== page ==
Freshman Year Reflection – What Have I Learned?
A few weeks ago, in the early part of June, I submitted my final assignment of freshman year. Just like that, 1/4th of my undergraduate career had passed… in the blink of an eye. The thing that I've come to realize is that I didn't give myself enough time to appreciate what I'd accomplished in those past several months nor did I reflect before moving onto the next task. Additionally, I think I was caught up in a lot of the "formalities" of college that side-tracked me from focusing on things that truly matter — things that I'm just now starting to understand.
For me, coming to Dartmouth meant getting a competitive education without breaking the bank. I saw it as an opportunity for the broke kid from the middle of nowhere to make something of himself. In hindsight, I think viewing this goal through a slightly different lens would have been more beneficial. The past year has been hard for me. I've dealt with a plethora of family problems and personal issues that put significant mental strain on me. However, I never let those issues interfere with my ability to succeed in the classroom. If I needed to isolate, cut people off, dismiss an extracurricular, or even neglect my mental health in order to perform well in the classroom, then that's what I did. While I'm grateful for my determination and motivation in academics, Dartmouth has taught me a few lessons about growth and maturity that have shaped my mindset.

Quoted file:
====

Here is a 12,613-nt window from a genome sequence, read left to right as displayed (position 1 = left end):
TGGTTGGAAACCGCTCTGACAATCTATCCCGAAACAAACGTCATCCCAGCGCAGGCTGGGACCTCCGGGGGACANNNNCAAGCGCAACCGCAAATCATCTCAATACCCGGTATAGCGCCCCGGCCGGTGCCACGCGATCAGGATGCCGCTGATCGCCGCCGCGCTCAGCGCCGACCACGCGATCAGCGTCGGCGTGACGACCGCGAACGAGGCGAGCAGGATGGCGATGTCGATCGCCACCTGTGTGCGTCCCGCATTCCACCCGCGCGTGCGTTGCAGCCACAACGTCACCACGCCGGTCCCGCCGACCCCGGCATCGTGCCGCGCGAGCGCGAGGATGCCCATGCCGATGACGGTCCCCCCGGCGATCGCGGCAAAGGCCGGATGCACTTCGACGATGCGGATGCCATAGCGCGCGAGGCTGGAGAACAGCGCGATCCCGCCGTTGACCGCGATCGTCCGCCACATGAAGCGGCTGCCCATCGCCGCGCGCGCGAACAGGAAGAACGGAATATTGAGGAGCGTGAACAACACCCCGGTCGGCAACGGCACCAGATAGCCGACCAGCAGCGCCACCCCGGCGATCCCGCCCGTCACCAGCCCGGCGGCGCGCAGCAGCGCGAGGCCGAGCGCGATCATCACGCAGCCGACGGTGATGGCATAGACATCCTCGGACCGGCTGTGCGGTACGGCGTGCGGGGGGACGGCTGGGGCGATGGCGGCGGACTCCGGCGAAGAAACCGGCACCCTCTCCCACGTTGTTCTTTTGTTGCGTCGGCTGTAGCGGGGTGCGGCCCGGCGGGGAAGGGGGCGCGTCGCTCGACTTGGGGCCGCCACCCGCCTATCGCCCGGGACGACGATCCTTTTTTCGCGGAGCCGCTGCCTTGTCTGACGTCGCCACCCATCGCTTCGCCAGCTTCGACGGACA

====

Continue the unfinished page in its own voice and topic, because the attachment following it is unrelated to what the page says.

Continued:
It wasn't until I left Dartmouth at the end of the spring term that I began to truly realize just how much I missed it. I think of the views at the top of the Shattuck Observatory (featured in my past blog posts) after doing the weather observations. I remember the laughs that me and my friends had while sipping coffee in ONE Wheelock. I still feel the cold air that struck me during the first snowstorm of the year. Most importantly, I remember the friendships and connections I've made at Dartmouth. While each relationship is unique in some fashion, there is a commonality among all of them: they made me feel at home, supported, loved, and gave me a sense of belonging.
I'm one of the most career-driven people I know, and it's easy for me to be independent. This is partly due to my family situation and having to become independent early in life. An intangible concept that the Dartmouth community has taught me is that I don't have to live my life that way. There are people who do genuinely care about me, like to be around me, and see me as a friend. Beyond the beauty of campus, the intellectual discussions, or the academic challenge, this is what makes my Dartmouth experience. This place pulls you together in a way that I never thought was possible, and I miss it. I'll be back in a few months to start my sophomore year, and I can't wait. I genuinely mean that.
Here's the takeaway, especially for you incoming and prospective students: I want you to relax a little bit. The perseverance that got you here will continue to drive you as long as you let it. I challenge you to learn more about yourself and what you truly need to understand about your character. Dartmouth has helped me learn a lot outside the classroom. It's an amazing experience, so remain open-minded, loosen up, and immerse yourself in the incredible community Dartmouth has to offer.